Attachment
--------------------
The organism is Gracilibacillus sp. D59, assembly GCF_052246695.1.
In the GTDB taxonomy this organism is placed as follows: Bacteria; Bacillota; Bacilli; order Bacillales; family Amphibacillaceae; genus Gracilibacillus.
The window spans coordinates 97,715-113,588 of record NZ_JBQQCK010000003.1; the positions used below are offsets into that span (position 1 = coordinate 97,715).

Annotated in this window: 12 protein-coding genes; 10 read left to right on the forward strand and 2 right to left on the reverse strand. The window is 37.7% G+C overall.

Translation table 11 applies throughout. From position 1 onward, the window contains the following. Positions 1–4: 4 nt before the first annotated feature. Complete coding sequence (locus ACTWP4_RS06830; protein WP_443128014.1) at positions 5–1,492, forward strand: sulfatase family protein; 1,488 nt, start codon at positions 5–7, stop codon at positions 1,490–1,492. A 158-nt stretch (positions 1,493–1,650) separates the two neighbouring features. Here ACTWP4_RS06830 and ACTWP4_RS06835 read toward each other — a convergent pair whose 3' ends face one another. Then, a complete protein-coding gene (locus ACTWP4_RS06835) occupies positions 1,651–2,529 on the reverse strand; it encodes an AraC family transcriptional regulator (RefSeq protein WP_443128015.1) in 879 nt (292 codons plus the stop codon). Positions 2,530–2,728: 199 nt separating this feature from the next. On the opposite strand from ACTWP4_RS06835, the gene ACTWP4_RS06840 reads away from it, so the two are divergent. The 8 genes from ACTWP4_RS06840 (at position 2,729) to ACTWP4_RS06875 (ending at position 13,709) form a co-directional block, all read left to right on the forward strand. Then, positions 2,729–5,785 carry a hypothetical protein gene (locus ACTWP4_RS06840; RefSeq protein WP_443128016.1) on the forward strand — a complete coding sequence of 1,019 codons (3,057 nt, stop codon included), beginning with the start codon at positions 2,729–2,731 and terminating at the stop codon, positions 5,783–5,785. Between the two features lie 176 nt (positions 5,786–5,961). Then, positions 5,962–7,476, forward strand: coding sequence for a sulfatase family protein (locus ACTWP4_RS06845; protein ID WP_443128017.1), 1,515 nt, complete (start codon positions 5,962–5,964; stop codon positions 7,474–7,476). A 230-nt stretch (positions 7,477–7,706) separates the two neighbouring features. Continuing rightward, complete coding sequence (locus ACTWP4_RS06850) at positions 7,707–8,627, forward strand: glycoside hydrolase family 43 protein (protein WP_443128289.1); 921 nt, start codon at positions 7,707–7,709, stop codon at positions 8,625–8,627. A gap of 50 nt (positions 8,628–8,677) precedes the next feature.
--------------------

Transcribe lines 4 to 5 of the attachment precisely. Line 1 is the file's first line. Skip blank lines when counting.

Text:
Annotated in this window: 12 protein-coding genes; 10 read left to right on the forward strand and 2 right to left on the reverse strand. The window is 37.7% G+C overall.

Translation table 11 applies throughout. From position 1 onward, the window contains the following. Positions 1–4: 4 nt before the first annotated feature. Complete coding sequence (locus ACTWP4_RS06830; protein WP_443128014.1) at positions 5–1,492, forward strand: sulfatase family protein; 1,488 nt, start codon at positions 5–7, stop codon at positions 1,490–1,492. A 158-nt stretch (positions 1,493–1,650) separates the two neighbouring features. Here ACTWP4_RS06830 and ACTWP4_RS06835 read toward each other — a convergent pair whose 3' ends face one another. Then, a complete protein-coding gene (locus ACTWP4_RS06835) occupies positions 1,651–2,529 on the reverse strand; it encodes an AraC family transcriptional regulator (RefSeq protein WP_443128015.1) in 879 nt (292 codons plus the stop codon). Positions 2,530–2,728: 199 nt separating this feature from the next. On the opposite strand from ACTWP4_RS06835, the gene ACTWP4_RS06840 reads away from it, so the two are divergent. The 8 genes from ACTWP4_RS06840 (at position 2,729) to ACTWP4_RS06875 (ending at position 13,709) form a co-directional block, all read left to right on the forward strand. Then, positions 2,729–5,785 carry a hypothetical protein gene (locus ACTWP4_RS06840; RefSeq protein WP_443128016.1) on the forward strand — a complete coding sequence of 1,019 codons (3,057 nt, stop codon included), beginning with the start codon at positions 2,729–2,731 and terminating at the stop codon, positions 5,783–5,785. Between the two features lie 176 nt (positions 5,786–5,961). Then, positions 5,962–7,476, forward strand: coding sequence for a sulfatase family protein (locus ACTWP4_RS06845; protein ID WP_443128017.1), 1,515 nt, complete (start codon positions 5,962–5,964; stop codon positions 7,474–7,476). A 230-nt stretch (positions 7,477–7,706) separates the two neighbouring features. Continuing rightward, complete coding sequence (locus ACTWP4_RS06850) at positions 7,707–8,627, forward strand: glycoside hydrolase family 43 protein (protein WP_443128289.1); 921 nt, start codon at positions 7,707–7,709, stop codon at positions 8,625–8,627. A gap of 50 nt (positions 8,628–8,677) precedes the next feature.